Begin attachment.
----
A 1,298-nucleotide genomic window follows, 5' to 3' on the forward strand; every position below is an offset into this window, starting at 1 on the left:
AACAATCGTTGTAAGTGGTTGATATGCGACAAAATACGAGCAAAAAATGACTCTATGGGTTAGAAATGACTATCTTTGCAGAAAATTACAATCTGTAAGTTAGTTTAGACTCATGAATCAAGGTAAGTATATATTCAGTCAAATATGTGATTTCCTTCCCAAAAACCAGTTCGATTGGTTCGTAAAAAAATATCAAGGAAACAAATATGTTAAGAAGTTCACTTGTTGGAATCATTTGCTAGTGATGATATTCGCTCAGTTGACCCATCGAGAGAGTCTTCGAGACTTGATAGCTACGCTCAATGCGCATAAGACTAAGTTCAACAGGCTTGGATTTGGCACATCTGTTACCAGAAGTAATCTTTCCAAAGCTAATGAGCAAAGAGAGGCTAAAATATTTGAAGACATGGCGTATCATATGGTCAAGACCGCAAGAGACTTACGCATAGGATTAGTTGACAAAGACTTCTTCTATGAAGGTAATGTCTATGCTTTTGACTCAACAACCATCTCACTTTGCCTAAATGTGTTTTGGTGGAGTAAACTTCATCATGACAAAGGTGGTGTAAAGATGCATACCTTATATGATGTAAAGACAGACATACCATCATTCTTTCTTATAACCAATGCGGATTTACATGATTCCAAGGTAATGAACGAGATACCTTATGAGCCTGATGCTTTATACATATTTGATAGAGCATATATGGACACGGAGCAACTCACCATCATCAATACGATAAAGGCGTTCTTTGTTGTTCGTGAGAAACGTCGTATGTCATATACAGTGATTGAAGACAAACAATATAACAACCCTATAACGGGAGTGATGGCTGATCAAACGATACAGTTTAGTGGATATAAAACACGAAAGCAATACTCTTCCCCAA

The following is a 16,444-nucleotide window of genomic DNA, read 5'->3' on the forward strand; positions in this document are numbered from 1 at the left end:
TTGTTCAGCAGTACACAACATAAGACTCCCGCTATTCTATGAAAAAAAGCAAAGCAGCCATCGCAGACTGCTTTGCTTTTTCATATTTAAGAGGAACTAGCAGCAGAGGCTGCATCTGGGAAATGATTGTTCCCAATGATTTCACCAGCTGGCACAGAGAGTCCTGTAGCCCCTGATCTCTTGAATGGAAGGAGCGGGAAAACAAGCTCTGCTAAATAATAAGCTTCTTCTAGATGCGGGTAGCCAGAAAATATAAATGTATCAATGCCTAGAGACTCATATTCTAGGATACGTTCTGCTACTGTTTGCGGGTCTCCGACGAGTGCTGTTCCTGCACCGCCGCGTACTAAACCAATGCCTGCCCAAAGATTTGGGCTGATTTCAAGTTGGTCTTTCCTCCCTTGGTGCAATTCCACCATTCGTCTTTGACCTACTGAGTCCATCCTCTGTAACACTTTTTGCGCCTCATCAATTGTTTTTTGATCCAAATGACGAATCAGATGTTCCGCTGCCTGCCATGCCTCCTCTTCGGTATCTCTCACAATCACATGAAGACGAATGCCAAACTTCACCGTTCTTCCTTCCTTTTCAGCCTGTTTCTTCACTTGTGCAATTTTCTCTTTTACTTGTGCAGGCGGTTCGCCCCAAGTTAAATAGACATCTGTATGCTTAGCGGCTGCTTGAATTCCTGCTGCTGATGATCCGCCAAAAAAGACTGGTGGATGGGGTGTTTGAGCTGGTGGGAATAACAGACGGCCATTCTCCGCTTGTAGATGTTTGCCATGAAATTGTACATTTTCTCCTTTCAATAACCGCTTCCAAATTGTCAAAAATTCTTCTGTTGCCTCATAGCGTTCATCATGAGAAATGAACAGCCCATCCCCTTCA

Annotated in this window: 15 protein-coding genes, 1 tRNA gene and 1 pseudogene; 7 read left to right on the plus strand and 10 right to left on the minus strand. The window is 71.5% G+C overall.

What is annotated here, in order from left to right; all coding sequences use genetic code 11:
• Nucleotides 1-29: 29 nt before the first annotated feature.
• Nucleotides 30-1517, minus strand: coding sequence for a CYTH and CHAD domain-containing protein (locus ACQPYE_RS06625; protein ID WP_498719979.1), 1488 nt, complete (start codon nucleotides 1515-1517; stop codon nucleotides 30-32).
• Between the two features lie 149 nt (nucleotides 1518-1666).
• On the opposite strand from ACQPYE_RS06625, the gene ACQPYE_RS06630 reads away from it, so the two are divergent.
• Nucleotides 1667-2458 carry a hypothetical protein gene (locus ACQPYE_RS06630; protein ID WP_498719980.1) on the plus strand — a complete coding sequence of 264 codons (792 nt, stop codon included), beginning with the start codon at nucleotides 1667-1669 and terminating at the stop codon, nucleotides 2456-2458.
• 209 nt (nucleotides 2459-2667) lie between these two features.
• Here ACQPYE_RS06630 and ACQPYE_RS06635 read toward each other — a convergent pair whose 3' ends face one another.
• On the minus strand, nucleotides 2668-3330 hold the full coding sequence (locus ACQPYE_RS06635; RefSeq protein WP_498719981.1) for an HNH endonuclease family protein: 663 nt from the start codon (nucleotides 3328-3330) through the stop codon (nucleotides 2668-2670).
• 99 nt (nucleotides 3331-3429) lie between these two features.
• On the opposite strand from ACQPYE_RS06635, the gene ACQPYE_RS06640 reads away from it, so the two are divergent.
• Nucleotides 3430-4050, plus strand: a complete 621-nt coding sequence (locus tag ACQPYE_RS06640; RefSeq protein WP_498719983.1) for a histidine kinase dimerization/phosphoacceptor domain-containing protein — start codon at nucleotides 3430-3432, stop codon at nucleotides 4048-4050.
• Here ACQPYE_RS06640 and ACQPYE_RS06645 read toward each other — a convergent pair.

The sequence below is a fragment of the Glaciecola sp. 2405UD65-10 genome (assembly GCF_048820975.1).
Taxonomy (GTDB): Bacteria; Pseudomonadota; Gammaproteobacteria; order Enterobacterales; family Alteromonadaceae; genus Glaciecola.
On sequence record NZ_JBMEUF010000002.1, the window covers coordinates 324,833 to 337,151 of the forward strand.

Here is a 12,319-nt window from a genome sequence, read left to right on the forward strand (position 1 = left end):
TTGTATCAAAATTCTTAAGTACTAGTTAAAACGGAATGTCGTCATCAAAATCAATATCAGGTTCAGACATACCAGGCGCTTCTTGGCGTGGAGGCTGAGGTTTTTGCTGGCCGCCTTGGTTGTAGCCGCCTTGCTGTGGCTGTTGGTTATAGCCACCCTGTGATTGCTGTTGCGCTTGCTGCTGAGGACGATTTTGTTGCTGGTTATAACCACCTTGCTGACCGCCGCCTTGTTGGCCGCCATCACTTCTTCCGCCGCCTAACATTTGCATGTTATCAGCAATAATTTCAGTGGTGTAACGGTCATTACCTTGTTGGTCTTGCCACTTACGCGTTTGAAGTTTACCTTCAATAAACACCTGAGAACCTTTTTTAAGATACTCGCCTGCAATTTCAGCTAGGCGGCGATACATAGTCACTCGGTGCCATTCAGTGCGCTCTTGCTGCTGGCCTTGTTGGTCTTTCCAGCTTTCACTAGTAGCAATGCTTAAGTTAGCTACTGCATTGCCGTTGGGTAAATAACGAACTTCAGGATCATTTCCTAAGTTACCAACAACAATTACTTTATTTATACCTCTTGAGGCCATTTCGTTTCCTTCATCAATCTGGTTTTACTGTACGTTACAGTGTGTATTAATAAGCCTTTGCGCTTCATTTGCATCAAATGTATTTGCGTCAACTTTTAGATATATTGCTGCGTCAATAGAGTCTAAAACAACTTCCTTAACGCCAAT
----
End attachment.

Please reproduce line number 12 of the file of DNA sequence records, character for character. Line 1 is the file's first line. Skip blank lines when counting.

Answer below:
• 209 nt (nucleotides 2459-2667) lie between these two features.